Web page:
This summer, a study at NYU will be conducted to see if the initiative has made an impact on communities deemed as “food deserts.”
What New York City needs is for our celebrity chefs, politicians and policymakers to start pooling resources and putting words into actions.
“Policymakers can bring change to NY by supporting a better school lunch system and sourcing it from local NY/NJ farmers. They need to have better partnerships with not-for-profits and corporations,” said Kim, who studies social entrepreneurship at NYU.
“I think we need to rethink our food culture.”
Restaurants, including Applebees, will be doing discounts for Veterans Day tomorrow, according to Restaurant News & Eater.com. At first, I was a bit hesitant when I read this story, partly because it was in a trade mag and also because I tend to question Corporate America’s actual motivations for doing discounts like this.
Once I skimmed the story though, I changed my mind.
Applebees is expecting to serve more than 1 million free meals to veterans and active duty military tomorrow. Locations will feature a special menu (read: serve lots of big cheeseburgers) and some locations will be extending their hours. They also created a Veterans Day website that incorporates some social media elements as well as a discussion board where you can post thank you notes honoring our veterans.
Outback Steakhouse will be serving a free Bloomin’ Onion (Aussie for Onion Rings?) and a non-alcoholic beverages which is cool but not as generous as Applebees. For the promotion, they’ve partnered with Operation Homefront which “provides assistance for our troops, their families, and wounded warriors when they return home.”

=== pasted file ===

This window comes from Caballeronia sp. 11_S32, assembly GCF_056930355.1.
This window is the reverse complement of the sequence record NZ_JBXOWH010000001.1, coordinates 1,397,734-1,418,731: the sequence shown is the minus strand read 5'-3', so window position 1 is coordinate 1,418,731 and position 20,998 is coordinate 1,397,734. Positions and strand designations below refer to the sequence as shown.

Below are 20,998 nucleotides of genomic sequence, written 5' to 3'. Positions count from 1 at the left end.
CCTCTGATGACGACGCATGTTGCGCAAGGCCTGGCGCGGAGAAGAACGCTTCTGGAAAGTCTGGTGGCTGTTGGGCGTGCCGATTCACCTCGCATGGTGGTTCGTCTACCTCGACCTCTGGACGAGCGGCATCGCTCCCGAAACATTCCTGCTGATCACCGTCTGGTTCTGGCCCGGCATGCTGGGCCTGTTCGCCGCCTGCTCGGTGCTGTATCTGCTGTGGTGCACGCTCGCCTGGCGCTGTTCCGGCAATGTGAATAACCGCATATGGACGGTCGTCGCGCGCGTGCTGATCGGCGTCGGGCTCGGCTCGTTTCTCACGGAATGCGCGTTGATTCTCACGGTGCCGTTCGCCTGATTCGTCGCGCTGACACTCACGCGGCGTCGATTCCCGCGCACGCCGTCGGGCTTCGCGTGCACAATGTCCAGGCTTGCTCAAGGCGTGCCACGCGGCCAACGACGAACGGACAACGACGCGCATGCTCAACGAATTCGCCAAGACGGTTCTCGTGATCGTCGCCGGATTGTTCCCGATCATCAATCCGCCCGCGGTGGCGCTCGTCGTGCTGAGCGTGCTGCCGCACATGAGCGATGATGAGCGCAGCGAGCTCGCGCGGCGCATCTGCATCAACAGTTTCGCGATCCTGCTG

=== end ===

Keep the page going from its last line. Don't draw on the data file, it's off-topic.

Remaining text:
After some basic googling I found a few more restaurants and venues doing special events, such as Busch Gardens & Sea World are doing free admissions for veterans and actively enlisted personnel.
I must admit, I was bit disappointed by what I found. Why aren’t there more events? I think this week will be a time were a lot of Americans will ask that magic “why” question and reflect on the current war. It comes at an interesting time especially with Obama’s kind-of under-publicized address to the Muslim World later today in Indonesia.
Okay. Not really. But some news blogs think it will be.
This Month, Eater’s Trendwatch blog reported (errr, read: re-posted) a story from Restaurant News via Andrew Freeman & Co., a swanky hospitality consultancy firm out of San Fran/NY (warning: don’t click this forthcoming link to their website unless you really, really like Elevator Music) that listed some upcoming restaurants trends for 2011.
Apparently, pies are the new cupcakes.
Boy, did I get excited when I saw this story! My excitement can be justified by a of handful of quasi-valuable reasons:
- I really love trends. Mainly, because I find them fascinating. And I know from working in PR that the word “trend” is relative since it is actually something that was usually planned months in advance. Yes, even in food trends. The same way that somebody in The Fashion World decided cheetah prints are in this fall season, somebody else decided we were all going to love antioxidant carrying acai berries and the like.